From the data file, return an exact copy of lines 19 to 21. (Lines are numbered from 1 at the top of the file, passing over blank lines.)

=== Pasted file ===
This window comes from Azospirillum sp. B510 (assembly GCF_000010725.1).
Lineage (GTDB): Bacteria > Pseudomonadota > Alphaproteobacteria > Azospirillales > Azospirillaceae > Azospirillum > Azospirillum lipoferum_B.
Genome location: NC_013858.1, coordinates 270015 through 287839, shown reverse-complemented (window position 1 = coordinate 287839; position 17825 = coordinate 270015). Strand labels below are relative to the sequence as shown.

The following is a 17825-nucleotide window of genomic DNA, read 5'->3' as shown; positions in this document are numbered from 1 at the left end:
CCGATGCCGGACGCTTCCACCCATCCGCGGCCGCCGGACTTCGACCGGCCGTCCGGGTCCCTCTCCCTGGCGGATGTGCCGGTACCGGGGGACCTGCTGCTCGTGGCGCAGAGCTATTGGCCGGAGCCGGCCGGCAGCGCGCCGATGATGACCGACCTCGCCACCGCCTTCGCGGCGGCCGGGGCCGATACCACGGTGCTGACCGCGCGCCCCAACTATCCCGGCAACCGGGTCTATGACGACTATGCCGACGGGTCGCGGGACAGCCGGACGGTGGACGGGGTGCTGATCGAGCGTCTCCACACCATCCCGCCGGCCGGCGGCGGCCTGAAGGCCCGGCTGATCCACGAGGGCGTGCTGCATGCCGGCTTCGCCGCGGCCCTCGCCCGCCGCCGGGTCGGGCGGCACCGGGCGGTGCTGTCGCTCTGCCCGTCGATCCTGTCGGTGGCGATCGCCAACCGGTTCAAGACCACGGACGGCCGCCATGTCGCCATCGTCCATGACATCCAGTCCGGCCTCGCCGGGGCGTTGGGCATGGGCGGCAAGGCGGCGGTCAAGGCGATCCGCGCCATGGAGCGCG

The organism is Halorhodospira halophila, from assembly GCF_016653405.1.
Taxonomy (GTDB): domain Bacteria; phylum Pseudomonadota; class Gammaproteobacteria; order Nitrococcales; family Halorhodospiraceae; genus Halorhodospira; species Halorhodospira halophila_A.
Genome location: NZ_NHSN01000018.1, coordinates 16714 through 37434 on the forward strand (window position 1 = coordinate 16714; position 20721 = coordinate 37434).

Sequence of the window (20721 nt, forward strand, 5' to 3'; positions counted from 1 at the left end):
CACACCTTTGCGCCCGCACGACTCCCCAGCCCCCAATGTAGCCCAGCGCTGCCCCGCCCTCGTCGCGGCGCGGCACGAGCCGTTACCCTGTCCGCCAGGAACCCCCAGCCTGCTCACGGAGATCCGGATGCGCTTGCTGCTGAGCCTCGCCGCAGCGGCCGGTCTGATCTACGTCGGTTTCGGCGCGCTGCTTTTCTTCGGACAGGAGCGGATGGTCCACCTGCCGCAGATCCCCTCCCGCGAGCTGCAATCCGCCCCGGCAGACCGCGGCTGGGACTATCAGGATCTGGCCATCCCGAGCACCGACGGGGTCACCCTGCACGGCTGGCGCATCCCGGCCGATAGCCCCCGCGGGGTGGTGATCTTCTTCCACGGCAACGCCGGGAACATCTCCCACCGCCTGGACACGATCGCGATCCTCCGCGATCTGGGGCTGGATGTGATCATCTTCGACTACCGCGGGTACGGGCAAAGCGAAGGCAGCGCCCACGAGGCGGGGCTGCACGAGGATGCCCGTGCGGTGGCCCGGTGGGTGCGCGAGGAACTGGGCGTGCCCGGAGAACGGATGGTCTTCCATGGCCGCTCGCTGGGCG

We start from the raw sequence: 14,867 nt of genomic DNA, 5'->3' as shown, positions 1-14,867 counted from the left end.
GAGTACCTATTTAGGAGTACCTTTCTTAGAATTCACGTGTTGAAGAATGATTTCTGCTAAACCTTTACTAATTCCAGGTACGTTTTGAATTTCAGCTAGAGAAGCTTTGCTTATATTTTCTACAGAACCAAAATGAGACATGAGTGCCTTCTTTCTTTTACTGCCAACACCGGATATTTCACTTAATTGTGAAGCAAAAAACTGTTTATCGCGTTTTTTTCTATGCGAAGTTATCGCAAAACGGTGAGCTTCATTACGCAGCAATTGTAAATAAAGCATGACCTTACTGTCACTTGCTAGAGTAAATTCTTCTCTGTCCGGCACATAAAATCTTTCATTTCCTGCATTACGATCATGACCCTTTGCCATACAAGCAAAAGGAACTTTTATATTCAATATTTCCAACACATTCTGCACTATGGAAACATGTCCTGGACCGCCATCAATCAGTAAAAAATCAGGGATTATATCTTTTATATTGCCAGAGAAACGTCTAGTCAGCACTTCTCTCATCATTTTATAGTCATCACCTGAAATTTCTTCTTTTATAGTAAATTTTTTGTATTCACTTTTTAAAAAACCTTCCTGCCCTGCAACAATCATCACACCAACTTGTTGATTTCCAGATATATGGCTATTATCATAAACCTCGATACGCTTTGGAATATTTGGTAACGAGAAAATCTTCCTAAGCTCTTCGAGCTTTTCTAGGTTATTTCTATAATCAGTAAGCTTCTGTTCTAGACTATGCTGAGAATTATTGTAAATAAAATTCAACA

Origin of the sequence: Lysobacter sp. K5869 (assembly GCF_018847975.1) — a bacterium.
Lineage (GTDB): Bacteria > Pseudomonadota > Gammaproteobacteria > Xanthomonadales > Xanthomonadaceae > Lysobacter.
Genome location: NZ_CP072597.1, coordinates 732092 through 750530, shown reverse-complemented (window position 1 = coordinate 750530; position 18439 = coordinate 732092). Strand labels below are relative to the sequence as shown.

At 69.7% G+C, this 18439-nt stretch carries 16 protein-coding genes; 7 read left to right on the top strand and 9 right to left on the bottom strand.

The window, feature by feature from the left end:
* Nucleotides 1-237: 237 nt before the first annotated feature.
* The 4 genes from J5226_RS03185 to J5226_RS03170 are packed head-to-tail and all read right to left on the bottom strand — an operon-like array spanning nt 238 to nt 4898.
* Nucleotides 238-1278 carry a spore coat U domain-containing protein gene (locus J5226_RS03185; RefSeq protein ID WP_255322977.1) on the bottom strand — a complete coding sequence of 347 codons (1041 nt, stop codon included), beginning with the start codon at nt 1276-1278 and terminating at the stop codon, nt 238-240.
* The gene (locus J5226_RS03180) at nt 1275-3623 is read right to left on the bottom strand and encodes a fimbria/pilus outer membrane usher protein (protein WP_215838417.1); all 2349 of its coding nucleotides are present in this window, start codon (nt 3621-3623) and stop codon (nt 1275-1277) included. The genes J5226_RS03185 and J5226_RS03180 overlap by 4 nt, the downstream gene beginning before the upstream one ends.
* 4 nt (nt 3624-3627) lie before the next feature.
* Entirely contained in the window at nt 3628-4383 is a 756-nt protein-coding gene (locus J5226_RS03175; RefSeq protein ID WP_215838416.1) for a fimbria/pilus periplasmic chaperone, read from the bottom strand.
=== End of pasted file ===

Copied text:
* The 4 genes from J5226_RS03185 to J5226_RS03170 are packed head-to-tail and all read right to left on the bottom strand — an operon-like array spanning nt 238 to nt 4898.
* Nucleotides 238-1278 carry a spore coat U domain-containing protein gene (locus J5226_RS03185; RefSeq protein ID WP_255322977.1) on the bottom strand — a complete coding sequence of 347 codons (1041 nt, stop codon included), beginning with the start codon at nt 1276-1278 and terminating at the stop codon, nt 238-240.
* The gene (locus J5226_RS03180) at nt 1275-3623 is read right to left on the bottom strand and encodes a fimbria/pilus outer membrane usher protein (protein WP_215838417.1); all 2349 of its coding nucleotides are present in this window, start codon (nt 3621-3623) and stop codon (nt 1275-1277) included. The genes J5226_RS03185 and J5226_RS03180 overlap by 4 nt, the downstream gene beginning before the upstream one ends.